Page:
D.C. Takes Lead in Empowering Young Black Men

by: Micha Green Special to the AFRO
/ (Courtesy photo) /
0
193

The D.C. Public Education Fund recently celebrated 10 years of service to District of Columbia Public Schools (DCPS), with panels and sessions highlighting some of their most successful work, particularly, their Empowering Males of Color initiative. Created for the 2007-2008 school year, the “D.C. Ed Fund,” as it is known by residents, began to connect the philanthropic community with D.C. Public Schools.

Young men attending the Ron Brown College Preparatory High School. (Courtesy photo)

“We were created to help D.C. Public Schools usher in the sweeping, systemic changes that have helped earn DCPS a reputation as the strongest national model for urban education transformation. Since that time, our investments have helped shape DC Public Schools into the fastest-improving school system in the nation,” Jessica Rauch, president of the D.C. Public Education Fund told the AFRO.

One of the Ed Fund’s most successful initiatives, Empowering Males of Color, or EMOC, is an example of the transformative and long-lasting effect that can occur when strategic investments are used to address systemic challenges.

“Launched in January 2015 with the support of Mayor Bowser and city business leaders, the Empowering Males of Color initiative devotes significant resources and attention to accelerating African American and Latino male student achievement, ensuring all young men in our nation’s capital can realize their full potential,” said Rauch.

The initiative started after pinpointing the crisis young men of color were facing. “The data was stark and undeniable. On every measure of student achievement young men of color were performing far below their peers – from academics to attendance to suspension rates to student satisfaction. Something had to be done so that fewer men would fall through the cracks,” Rauch said.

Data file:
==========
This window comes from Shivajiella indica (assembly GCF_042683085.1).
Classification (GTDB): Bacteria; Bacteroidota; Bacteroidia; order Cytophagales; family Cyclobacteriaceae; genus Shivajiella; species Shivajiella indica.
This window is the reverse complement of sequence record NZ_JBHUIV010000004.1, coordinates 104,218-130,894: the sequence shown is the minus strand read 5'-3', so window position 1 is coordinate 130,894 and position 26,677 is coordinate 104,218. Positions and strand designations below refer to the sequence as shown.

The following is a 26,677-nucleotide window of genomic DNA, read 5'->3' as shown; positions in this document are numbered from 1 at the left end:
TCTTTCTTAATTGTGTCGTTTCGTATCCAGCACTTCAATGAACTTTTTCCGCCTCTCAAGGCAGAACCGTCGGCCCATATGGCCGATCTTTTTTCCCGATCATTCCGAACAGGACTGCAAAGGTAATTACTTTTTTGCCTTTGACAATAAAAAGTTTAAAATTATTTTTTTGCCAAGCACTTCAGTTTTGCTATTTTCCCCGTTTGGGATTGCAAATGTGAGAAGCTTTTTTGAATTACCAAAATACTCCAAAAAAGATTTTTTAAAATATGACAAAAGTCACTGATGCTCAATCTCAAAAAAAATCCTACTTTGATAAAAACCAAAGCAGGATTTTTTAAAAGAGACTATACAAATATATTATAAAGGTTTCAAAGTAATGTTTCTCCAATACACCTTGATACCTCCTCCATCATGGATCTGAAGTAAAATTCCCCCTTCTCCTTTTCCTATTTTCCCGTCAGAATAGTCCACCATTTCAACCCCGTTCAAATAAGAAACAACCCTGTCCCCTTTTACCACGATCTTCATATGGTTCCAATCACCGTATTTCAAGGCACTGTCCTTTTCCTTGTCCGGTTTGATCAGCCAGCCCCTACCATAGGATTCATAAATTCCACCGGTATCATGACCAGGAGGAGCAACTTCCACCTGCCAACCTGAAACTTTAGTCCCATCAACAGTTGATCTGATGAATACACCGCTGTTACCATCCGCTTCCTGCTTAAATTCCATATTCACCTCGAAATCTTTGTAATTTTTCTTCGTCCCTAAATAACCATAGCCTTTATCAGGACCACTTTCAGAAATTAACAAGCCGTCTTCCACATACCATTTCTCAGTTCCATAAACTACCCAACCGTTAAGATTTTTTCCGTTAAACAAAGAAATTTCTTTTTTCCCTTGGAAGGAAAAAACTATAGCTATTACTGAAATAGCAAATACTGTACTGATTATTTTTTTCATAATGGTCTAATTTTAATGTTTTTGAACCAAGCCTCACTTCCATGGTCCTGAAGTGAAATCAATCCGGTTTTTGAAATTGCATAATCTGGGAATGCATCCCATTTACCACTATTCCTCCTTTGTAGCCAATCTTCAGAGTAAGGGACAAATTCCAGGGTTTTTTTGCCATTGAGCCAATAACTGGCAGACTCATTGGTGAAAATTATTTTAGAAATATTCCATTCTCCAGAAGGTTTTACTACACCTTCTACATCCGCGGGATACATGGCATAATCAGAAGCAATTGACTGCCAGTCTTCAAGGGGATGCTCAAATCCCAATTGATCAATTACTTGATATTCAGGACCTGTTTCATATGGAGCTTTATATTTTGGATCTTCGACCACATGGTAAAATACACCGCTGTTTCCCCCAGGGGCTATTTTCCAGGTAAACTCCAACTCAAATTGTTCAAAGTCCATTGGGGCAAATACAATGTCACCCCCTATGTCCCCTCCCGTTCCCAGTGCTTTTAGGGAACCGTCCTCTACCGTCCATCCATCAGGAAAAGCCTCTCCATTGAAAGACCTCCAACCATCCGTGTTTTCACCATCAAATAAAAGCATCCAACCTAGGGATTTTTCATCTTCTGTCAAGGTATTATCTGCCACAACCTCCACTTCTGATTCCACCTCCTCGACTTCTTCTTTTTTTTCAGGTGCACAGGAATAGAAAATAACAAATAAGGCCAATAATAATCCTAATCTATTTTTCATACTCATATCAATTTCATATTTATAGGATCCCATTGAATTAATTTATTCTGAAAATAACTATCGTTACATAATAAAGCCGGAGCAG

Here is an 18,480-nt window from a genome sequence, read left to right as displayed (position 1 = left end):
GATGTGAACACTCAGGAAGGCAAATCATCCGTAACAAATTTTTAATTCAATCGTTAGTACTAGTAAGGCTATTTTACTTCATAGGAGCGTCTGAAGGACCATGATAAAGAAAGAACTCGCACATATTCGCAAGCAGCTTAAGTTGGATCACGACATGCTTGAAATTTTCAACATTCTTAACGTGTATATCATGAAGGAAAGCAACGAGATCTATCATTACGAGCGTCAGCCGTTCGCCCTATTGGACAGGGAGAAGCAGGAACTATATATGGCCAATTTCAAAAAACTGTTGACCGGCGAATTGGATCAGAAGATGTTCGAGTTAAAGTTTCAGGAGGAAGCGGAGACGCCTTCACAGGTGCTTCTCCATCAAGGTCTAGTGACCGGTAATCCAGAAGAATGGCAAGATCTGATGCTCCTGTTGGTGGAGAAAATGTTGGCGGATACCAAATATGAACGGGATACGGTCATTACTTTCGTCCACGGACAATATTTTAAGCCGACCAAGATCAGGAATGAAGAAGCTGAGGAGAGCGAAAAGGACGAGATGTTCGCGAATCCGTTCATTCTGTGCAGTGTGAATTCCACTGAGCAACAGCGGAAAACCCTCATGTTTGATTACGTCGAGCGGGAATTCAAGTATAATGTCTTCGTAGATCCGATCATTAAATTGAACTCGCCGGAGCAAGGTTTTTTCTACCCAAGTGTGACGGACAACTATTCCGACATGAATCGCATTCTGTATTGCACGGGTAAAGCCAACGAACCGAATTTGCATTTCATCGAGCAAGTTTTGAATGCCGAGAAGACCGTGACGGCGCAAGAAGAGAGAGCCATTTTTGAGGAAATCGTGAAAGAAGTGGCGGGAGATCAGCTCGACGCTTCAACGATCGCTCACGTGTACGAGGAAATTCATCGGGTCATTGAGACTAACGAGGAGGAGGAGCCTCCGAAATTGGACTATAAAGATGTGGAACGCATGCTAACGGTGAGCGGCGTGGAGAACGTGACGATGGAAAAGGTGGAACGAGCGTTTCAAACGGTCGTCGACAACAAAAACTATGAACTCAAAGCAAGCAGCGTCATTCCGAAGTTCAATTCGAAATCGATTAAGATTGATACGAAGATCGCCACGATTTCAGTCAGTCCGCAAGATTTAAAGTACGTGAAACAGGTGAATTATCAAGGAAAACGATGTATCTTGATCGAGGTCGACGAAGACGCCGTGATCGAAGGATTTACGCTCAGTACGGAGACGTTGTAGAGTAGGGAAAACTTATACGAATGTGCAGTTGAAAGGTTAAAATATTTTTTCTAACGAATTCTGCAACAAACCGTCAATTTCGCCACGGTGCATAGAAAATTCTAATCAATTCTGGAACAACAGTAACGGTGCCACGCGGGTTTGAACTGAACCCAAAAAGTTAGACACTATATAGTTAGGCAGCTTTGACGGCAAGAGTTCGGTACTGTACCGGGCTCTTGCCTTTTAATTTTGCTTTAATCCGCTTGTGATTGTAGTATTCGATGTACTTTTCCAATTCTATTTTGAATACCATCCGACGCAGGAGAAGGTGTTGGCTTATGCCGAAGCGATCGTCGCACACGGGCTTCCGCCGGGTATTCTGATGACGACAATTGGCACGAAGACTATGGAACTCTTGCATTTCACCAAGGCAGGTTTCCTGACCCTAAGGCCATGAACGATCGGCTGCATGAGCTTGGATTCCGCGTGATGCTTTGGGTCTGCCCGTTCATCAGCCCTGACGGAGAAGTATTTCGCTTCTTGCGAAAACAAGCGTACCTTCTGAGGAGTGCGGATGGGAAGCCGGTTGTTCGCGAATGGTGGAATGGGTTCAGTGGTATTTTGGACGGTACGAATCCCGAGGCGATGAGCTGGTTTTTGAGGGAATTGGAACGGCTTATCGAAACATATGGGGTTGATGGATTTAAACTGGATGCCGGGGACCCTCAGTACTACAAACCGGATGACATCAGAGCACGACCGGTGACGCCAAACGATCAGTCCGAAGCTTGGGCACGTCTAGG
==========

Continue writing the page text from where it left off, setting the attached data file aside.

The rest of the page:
Celebrating a decade of helping raise funds to address issues in education, the Ed Fund held a Philanthropy Forum on Oct. 5. Attending were representatives from several school districts and organizations from around the country, to learn how to strategically correct challenges, such as poor academic performance in minority and low-income communities.

“There is national momentum to find ways to ensure that philanthropic giving can realize its intended impact, particularly in places primed to transform outcomes for low-income kids and kids of color. With that spirit in mind, we crafted D.C. Ed Fund’s philanthropy forum to provide space and time for D.C. Ed Fund to share how we cultivated a successful philanthropic model and begin to build and share best practices with our sister nonprofits from across the country,” the president of the Ed Fund said.

For that reason, initiative was at the forefront of panel discussions, breakout sessions, and testimonials. The “Empowering Males of Color in Washington, D.C.” panel featured a discussion of the Ron Brown College Preparatory High School, an all-male public school that opened in 2016, as a direct result of the EMOC initiative. The school has faced controversy because there is not an equivalent for young women.

Ben Williams, principal of the Ron Brown College Preparatory High School, was featured on the panel and shared some of the important steps he took to ensure the success of Ron Brown, such as being creative and creating a family-like environment.

Two students at Ron Brown, Christian Johnson and Antwan Peters, were featured during the Philanthropy Forum’s DCPS Student Testimonials session. The two 10th graders are part of Ron Brown’s inaugural class. “When I first came to Ron Brown, I had a song in my head, “I don’t want to be here. Take me to another school.” Now, 12 months later, I will never change anything. I love this school,” Peters said.

Johnson remarked on the opportunities the school afforded him. “Everything, the school and the mission, are great. I’ve had a couple of great opportunities that happened this year. I was on CNN, Fox News, I was in the {Washington Post} at least three times, and I also went to Georgetown for free for a three-week summer program for SAT preparation . . .,” he said.

The EMOC initiative is slated to continue beyond the all-male institution.

“We have already found ways to integrate lessons and programs from the innovation grants we funded to be sustained long-term on the local DCPS budget,” Rauch told the AFRO.

NO COMMENTS